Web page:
Why I Use Sourcehut

Sat Feb 5, 2022

About a month ago I moved most of my ongoing projects off GitHub and onto Sourcehut (a rival software forge). This post outlines my reasons for doing so.


Each part of Sourcehut’s platform can be self hosted and individually deployed. The byproduct of this design is that each module can be used independent of the others. You can use what makes sense for your project without being burdened by the rest. For example, the fact that the build module (CI, CD, etc) can be used independent of a repository makes it usable for a broader scope.

Own Your Data

Sourcehut leverages a universal system (email) to ensure that you aren’t tied to the platform. Meanwhile, on most other software forges the data outside your repo, such as reviews, is bound to the forge. Email also happens to be how git was designed to be used in the first place1.


I am privileged to be using the computer hardware I am, with my five senses intact (for the most part)2. I know that isn’t the case for everyone, and I appreciate the fact that Sourcehut takes this into account through its minimalist design. It was even part of the inspiration for this blog.

Better Project Metrics

When deciding whether a software project is “safe” to use, people often leverage metrics such as:

  • how many commits does it have?
  • how many issues does it have?
  • how many “stars” does it have?

I don’t believe any of these are very good metrics to determine whether you can trust a project. For example, people commit with different frequencies. Viewing “lots of commits” as a positive metric can lead to someone making more commits than necessary. Especially when we consider that a single commit should be a functional unit of work. Likewise, some projects might use issues to keep track of tasks, causing their issue count to be inflated. And stars are really a measure of “how many people spent one minute looking at this project and liked it”. Most have probably never looked at the code.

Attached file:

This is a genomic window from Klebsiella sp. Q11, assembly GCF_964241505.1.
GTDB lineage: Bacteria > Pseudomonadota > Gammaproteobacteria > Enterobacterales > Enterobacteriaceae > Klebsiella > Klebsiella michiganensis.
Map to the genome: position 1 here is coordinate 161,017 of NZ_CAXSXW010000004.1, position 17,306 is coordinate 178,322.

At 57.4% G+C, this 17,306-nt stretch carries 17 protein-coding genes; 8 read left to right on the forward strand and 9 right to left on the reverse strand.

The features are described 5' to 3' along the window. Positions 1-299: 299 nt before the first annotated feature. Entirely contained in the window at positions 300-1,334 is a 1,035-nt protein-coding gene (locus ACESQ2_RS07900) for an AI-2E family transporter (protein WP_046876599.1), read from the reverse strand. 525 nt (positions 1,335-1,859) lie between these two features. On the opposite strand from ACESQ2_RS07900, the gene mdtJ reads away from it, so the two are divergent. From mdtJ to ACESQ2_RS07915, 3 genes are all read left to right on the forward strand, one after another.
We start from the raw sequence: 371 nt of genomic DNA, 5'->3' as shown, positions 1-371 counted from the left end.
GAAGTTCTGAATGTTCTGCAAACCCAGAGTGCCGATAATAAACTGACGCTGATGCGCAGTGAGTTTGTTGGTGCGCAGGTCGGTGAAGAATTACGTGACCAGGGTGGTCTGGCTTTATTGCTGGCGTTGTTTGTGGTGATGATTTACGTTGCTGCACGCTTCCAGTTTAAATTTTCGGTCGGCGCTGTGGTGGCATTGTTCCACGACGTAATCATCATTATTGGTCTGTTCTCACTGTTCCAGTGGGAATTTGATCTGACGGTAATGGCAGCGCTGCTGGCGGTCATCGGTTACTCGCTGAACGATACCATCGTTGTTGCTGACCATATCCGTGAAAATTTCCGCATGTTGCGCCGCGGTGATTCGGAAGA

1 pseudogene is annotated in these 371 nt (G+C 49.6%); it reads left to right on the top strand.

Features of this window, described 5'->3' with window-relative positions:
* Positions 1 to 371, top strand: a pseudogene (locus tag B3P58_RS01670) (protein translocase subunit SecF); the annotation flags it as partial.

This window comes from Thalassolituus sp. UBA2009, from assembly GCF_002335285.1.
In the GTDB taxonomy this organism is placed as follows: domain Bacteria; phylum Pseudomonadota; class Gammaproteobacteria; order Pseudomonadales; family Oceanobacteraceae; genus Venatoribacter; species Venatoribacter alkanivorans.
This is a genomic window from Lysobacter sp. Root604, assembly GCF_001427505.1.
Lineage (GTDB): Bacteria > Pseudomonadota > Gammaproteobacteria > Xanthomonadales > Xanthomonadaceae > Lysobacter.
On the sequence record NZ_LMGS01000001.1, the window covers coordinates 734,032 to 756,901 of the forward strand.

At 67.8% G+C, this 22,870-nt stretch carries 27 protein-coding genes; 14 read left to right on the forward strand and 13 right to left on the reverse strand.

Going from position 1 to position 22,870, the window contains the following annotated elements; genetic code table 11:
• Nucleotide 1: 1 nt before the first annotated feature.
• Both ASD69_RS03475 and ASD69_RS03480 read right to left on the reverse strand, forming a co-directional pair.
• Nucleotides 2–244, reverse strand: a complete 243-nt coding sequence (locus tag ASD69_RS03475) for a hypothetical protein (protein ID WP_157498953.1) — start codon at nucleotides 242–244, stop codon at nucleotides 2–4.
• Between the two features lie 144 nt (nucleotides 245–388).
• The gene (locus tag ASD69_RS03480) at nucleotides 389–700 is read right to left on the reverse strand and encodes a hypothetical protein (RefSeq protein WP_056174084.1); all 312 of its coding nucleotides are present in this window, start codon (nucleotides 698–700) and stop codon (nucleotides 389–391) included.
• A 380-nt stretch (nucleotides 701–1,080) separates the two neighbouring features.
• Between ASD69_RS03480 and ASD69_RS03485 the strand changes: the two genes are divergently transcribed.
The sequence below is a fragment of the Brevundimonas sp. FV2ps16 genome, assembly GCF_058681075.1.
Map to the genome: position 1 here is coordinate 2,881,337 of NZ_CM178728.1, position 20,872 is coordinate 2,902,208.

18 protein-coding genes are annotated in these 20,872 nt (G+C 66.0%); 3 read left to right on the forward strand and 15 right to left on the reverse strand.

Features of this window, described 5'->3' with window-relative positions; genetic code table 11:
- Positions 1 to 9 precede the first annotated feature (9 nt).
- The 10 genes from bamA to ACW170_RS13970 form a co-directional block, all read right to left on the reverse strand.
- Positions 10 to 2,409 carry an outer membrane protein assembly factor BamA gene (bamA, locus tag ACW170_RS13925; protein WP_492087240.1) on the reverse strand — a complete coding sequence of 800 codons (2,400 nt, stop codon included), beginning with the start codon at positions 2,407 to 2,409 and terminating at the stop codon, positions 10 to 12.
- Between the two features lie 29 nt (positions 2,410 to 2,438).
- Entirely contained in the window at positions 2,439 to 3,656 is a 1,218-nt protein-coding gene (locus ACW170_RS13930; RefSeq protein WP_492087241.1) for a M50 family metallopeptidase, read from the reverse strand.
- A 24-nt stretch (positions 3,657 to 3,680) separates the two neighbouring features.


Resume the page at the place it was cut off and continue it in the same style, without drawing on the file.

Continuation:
I prefer metrics3 such as:

  • what third party software does it depend on?
  • what is the quality of the code?
  • what priorities are indicated by reviews/discussions?
  • how many people are involved?
  • what bugs exist in the project?
  • what bugs have been fixed?
  • what processes are in place to increase confidence?
  • what is the scope?

These are all questions that require more than a cursory glance at a project to investigate. They are also all related to the actual work, rather than being related to social features such as GitHub stars. Sourcehut doesn’t have social features, just features relating to the actual work. In having fewer metrics available, it forces you to dig into those that matter.

Not Owned By Microsoft

One day I will write a full post about why I don’t like Microsoft. I’ve worked at companies heavily invested in their ecosystem, and grew to despise how Microsoft does business. With projects like GitHub copilot making headlines recently, leveraging GPL licensed code to build proprietary products, I think it’s a sign of Microsoft’s influence firmly setting in at GitHub. And I want no part in it.

Drew Devault, the person behind Sourcehut, has shown through both words and actions that he is deeply committed to open source and is of strong moral fiber. I trust him far more than Microsoft. Don’t take my word for it though, I’d invite you to read his blog and look at some of his work.

  1. git email git send-email git am linux kernel patches ↩︎

  2. I am colorblind ↩︎

  3. not all quantitative ↩︎